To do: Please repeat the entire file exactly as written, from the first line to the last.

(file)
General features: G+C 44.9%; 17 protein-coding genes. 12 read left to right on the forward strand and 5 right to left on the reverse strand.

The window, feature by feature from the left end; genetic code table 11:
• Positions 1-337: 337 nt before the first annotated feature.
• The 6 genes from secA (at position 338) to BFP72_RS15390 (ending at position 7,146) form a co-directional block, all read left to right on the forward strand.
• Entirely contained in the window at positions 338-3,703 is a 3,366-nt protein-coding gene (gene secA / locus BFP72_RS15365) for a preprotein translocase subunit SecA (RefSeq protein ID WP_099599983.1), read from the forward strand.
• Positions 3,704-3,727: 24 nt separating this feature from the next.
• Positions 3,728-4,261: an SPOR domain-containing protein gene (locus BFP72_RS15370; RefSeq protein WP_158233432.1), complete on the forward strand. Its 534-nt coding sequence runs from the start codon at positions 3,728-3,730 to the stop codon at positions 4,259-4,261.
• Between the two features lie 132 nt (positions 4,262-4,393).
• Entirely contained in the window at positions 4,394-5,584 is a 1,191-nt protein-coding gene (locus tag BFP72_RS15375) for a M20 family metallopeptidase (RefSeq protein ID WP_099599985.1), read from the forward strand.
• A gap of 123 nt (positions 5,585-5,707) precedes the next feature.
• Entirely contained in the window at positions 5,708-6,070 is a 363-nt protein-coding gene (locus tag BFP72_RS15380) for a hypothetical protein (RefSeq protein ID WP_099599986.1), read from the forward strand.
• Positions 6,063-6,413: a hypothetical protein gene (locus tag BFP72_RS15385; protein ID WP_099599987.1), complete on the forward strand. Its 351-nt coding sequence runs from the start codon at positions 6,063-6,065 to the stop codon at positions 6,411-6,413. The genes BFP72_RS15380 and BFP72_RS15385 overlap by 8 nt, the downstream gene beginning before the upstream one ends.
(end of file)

General features: G+C 44.9%; 17 protein-coding genes. 12 read left to right on the forward strand and 5 right to left on the reverse strand.

The window, feature by feature from the left end; genetic code table 11:
• Positions 1-337: 337 nt before the first annotated feature.
• The 6 genes from secA (at position 338) to BFP72_RS15390 (ending at position 7,146) form a co-directional block, all read left to right on the forward strand.
• Entirely contained in the window at positions 338-3,703 is a 3,366-nt protein-coding gene (gene secA / locus BFP72_RS15365) for a preprotein translocase subunit SecA (RefSeq protein ID WP_099599983.1), read from the forward strand.
• Positions 3,704-3,727: 24 nt separating this feature from the next.
• Positions 3,728-4,261: an SPOR domain-containing protein gene (locus BFP72_RS15370; RefSeq protein WP_158233432.1), complete on the forward strand. Its 534-nt coding sequence runs from the start codon at positions 3,728-3,730 to the stop codon at positions 4,259-4,261.
• Between the two features lie 132 nt (positions 4,262-4,393).
• Entirely contained in the window at positions 4,394-5,584 is a 1,191-nt protein-coding gene (locus tag BFP72_RS15375) for a M20 family metallopeptidase (RefSeq protein ID WP_099599985.1), read from the forward strand.
• A gap of 123 nt (positions 5,585-5,707) precedes the next feature.
• Entirely contained in the window at positions 5,708-6,070 is a 363-nt protein-coding gene (locus tag BFP72_RS15380) for a hypothetical protein (RefSeq protein ID WP_099599986.1), read from the forward strand.
• Positions 6,063-6,413: a hypothetical protein gene (locus tag BFP72_RS15385; protein ID WP_099599987.1), complete on the forward strand. Its 351-nt coding sequence runs from the start codon at positions 6,063-6,065 to the stop codon at positions 6,411-6,413. The genes BFP72_RS15380 and BFP72_RS15385 overlap by 8 nt, the downstream gene beginning before the upstream one ends.